"from the dummy's chair" [MAZA]
[Editor's note: "From the Dummy's Chair" is a regular column on the I Hear of Sherlock Everywhere, written by Steven Doyle, BSI ("The 'Western Morning News'"), who is the author of the Edgar-nominated Sherlock Holmes for Dummies. Because of the limitations in the print world, he wasn't able to completely fit everything he wanted into the book. This column serves as a real-time continuation of that labor of love. Steve is also half the team behind Wessex Press.]
Few trifles in the Sherlockian canon escape examination and investigation. Every story is sifted for insight into the character and personality of the master Detective — even his taste in restaurants. It is generally believed that favorite restaurant is Simpson's-in-the-Strand, one of London's oldest and best-known traditional English restaurants.
Dining Out with the Detective
Located in the Strand, an historic street in London, Simpson's began as a smoking room and coffee house, but eventually became famous for its traditional English food, especially its roast beef. Holmes wasn't the only famous personality to enjoyed a meal at Simpson's. The restaurant was frequented by many historic characters, including Charles Dickens, Benjamin Disraeli and William Ewart Gladstone.
For years I have imagined the Great Detective and the Good Doctor retiring to Simpson's upon the conclusion of yet another successful case, but the restaurant was actually only mentioned in two stories; "The Dying Detective" and "The Illustrious Client." What are the implications of this? Should Simpson's-in-the-Strand still be considered Holmes's favorite restaurant by virtue of it being mentioned twice? Or are a mere two mentions not enough to earn that distinction? After all, I know that sometimes it takes two visits to determine that a restaurant's quality...one to have a bad meal, and a second to have another bad meal. In this case two visits wouldn't make such a place my favorite.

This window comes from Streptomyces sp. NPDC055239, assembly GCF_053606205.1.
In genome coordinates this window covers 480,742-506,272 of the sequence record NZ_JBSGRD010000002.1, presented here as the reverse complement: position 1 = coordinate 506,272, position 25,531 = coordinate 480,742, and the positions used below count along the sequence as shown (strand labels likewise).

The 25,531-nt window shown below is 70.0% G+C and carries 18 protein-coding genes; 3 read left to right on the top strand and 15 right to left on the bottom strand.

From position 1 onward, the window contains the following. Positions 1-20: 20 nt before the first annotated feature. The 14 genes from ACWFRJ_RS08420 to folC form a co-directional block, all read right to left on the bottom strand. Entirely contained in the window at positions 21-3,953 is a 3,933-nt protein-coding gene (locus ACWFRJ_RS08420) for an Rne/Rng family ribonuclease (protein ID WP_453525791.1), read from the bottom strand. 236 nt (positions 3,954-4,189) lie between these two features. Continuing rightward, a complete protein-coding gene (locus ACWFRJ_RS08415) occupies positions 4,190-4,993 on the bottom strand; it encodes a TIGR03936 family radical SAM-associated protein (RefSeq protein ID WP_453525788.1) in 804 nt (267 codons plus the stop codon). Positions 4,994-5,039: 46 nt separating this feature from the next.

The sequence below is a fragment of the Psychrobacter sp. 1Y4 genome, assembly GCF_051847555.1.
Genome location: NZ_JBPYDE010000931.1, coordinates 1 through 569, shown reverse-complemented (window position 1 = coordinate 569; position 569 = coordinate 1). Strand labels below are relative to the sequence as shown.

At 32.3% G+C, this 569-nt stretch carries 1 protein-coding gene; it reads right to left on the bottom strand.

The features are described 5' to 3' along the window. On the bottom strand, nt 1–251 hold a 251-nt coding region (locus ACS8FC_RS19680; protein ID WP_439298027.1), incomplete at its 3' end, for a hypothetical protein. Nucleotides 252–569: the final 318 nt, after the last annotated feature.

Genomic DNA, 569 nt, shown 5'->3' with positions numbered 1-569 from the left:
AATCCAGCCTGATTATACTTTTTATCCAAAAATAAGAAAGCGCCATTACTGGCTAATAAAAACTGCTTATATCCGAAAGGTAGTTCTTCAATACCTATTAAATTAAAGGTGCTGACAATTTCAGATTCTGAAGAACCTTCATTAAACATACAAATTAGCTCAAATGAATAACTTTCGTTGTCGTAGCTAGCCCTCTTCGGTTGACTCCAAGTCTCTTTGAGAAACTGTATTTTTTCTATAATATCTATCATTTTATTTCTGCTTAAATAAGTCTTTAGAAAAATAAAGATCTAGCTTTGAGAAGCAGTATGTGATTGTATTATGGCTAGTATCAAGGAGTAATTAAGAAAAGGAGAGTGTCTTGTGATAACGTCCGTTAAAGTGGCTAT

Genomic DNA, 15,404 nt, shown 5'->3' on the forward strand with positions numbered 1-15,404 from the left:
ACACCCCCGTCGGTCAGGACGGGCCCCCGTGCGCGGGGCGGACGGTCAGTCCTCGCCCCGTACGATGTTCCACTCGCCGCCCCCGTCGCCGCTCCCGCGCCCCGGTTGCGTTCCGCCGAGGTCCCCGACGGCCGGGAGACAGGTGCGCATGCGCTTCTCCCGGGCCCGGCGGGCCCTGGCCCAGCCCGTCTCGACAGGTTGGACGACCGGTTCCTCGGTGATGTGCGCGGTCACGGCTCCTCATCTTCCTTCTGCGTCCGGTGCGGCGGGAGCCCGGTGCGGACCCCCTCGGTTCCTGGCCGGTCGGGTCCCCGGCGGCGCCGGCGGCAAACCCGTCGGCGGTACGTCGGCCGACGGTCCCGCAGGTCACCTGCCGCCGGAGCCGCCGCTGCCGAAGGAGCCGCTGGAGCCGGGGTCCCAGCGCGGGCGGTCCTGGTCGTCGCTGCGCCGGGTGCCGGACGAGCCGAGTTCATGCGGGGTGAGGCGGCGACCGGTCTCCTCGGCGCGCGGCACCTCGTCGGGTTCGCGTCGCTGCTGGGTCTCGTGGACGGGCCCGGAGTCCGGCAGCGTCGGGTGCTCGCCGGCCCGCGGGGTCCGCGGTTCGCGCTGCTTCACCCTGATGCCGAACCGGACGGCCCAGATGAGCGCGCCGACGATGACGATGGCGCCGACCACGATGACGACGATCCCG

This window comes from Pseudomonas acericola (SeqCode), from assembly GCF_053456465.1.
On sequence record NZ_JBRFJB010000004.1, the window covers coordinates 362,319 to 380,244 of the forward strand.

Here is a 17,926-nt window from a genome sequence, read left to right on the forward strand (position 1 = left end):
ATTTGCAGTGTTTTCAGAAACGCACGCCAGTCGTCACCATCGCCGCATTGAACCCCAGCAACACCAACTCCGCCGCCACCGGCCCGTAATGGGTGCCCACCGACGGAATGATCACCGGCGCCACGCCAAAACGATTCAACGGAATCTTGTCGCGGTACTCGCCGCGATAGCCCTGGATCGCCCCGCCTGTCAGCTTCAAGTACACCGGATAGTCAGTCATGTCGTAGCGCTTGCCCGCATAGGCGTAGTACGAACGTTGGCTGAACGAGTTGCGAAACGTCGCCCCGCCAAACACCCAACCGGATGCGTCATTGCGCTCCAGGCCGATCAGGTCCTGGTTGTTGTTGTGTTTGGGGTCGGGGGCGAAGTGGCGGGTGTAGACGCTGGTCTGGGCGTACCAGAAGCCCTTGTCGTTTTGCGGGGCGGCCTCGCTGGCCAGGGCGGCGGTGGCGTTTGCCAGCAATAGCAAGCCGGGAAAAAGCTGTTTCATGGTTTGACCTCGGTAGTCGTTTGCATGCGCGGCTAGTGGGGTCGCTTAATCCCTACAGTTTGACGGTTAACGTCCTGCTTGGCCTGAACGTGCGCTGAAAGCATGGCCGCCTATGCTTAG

Consider that both of Holmes's visits to Simpson's followed cases in which Holmes was physically incapacitated. In "The Dying Detective" he craved Simpson’s following a three day fast. In "The Illustrious Client" he had nearly had his brains beaten in and had just finished a period of recuperation and bed-rest. The evidence seems to indicate that Holmes perceived Simpson’s not as a place to go with Watson to discuss the loose ends of a case over a casual celebratory dinner, but rather as the destination for a much-needed restorative meal.
Despite our romantic sentiments about Simpson's being his favorite restaurant, this must be true. Holmes, whose body was a mere appendix to his brain, who at times could not spare energy for digestion lest it detract from his mental processes, didn't commonly dine for the mere pleasure of the experience. What the implications of this revelation are for the quality of Mrs. Hudson's cooking, which was passed over even after a three day fast, I will leave to someone else!
Image credit: Josh Friedman Luxury Travel (Flickr)